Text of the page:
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Articles of War
Reading Group Guide
With piercing honesty and mesmerizing prose, Articles of War echoes the best of classic war literature–a provocative novel that raises as many intense questions as it answers. In Nick Arvin’s luminous debut, the woods of northern France draw a young American soldier deep into the nightmares of combat at the height of World War II. Nicknamed Heck for his reluctance to swear, the drafted Iowan farm boy confronts a raw new world filled with booby traps, sniper fire, and confounding orders, culminating in a horrific assignment he has no choice but to carry out.
His tour of duty also leads him to a distraught French girl whose family is enduring the ravages of Nazi occupation. His moments with Claire are enough to captivate his dreams, even while his heart and mind are being forged into instruments more suitable for war. And in this landscape where nothing is what it seems, Heck quietly yields to the metamorphosis of all those who are called to fight, to suffer, and to face mortality at every turn.
This guide is designed to enhance your reading of Articles of War. We hope the following questions and topics will enrich your experience of this moving novel. For more information about the book, visit www.nickarvin.com. For guides to other great titles for reading groups, visit us at www.doubleday.com.
1. The epigraph from poet Marianne Moore broadens the conventional definition of war. What inward wars must Heck confront? What inward wars fuel the combat in which he is immersed?
2. “Articles of war” was the term once applied to laws and procedures established for American military personnel. What surprising rules, official and unofficial, does Heck encounter during the war? How do they compare to the code of conduct ingrained in him in Iowa?
3. What does Claire reveal about Heck’s true nature? What does she communicate to him, despite their language barrier? How does his concept of love compare to that of his fellow soldiers?
4. Heck’s involvement with Claire’s family reflects an important aspect of overseas warfare: interaction between divergent cultures, and between civilians and the military, under surreal circumstances. What is your understanding of Claire’s father and his perception of reality? Do his emotional wounds separate him from Heck, or do they provide common ground?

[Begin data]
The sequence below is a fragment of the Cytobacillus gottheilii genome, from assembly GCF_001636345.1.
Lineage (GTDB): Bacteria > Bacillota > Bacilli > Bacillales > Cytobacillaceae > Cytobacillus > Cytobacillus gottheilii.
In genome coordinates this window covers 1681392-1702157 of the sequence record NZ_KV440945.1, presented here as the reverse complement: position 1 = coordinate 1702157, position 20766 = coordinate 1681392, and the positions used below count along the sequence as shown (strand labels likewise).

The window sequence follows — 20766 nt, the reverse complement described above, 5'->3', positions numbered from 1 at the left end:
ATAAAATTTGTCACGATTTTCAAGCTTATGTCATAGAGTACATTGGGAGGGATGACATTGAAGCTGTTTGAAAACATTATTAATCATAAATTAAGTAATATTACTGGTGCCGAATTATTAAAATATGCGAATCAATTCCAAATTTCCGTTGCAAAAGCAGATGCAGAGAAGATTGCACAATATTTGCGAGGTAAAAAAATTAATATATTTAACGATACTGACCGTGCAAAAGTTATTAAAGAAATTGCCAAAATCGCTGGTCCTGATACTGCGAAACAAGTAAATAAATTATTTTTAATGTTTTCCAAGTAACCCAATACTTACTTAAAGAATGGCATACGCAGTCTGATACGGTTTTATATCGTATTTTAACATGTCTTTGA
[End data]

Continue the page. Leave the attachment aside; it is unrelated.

5. How does Heck define heroism and cowardice? By his own standards, is he a hero?
6. Discuss Heck’s early experience under fire. What was the essential cause of his separation from his unit, and his classification as AWOL? In what way do his injuries reflect his persona (harmed, but not severely enough to qualify for extensive care)? Does the Army ever yield an identity that feels natural to Heck?
7. When the Pennsylvanian becomes Heck’s foxhole mate, they discuss the possibility of desertion. Is the Pennsylvanian’s confidence irrational? How does his approach to fear compare to Conlee’s and Zeem’s? What determines a soldier’s concept of duty?
8. What literary devices does Nick Arvin use to create a unique depiction of war and warriors? How would you characterize Heck and his lack of camaraderie with his unit? In what way did his family history prepare him (or not prepare him) for battle?
9. Early on, Heck is told that fear is good because it assures him that he is alive. Does his concept of being alive change as he witnesses more carnage, including the death of several commanding officers? Though Heck survives physically, did he nonetheless lose pieces of his life?
10. Discuss the author’s choice of setting and timeline in Articles of War. How is Heck’s story shaped by his deployment to Normandy in the wake of D-Day, as opposed to being sent to another site of Nazi invasion or to the Pacific theater?
11. Conlee assigns Heck to the firing squad based on high scores as a marksman. Should there have been other prerequisites? What does the existence of the firing squad, paired with the draft, underscore about Heck’s tour of duty? Were those two institutions necessary for the Allies’ victory?
12. How were you affected by the knowledge that Eddie Slovik is not a fictional character? How is Heck affected by the limited biographical details he is given about Eddie?
13. Chapter eight begins with the line “Heck passed from the age war into the age of after the war befogged by unbelief.” Why does Heck choose to extend his stay in Europe, finding it unimaginable to face his father? Describe Heck’s transformation and how it was accomplished.
14. What predictions do you draw from the ending? At this point, would Heck respond differently to a child in need than in the first chapter, when he rushed to help Ives? How does Heck’s perception of Claire–and of hope in general–evolve throughout the novel?
15. How did Articles of War change your understanding of World War II? How did Heck’s journey compare to what you knew previously about veterans of that war?
16. What similarities and distinctions did you notice between U.S. troops serving during World War II and those currently serving in Iraq and Afghanistan?
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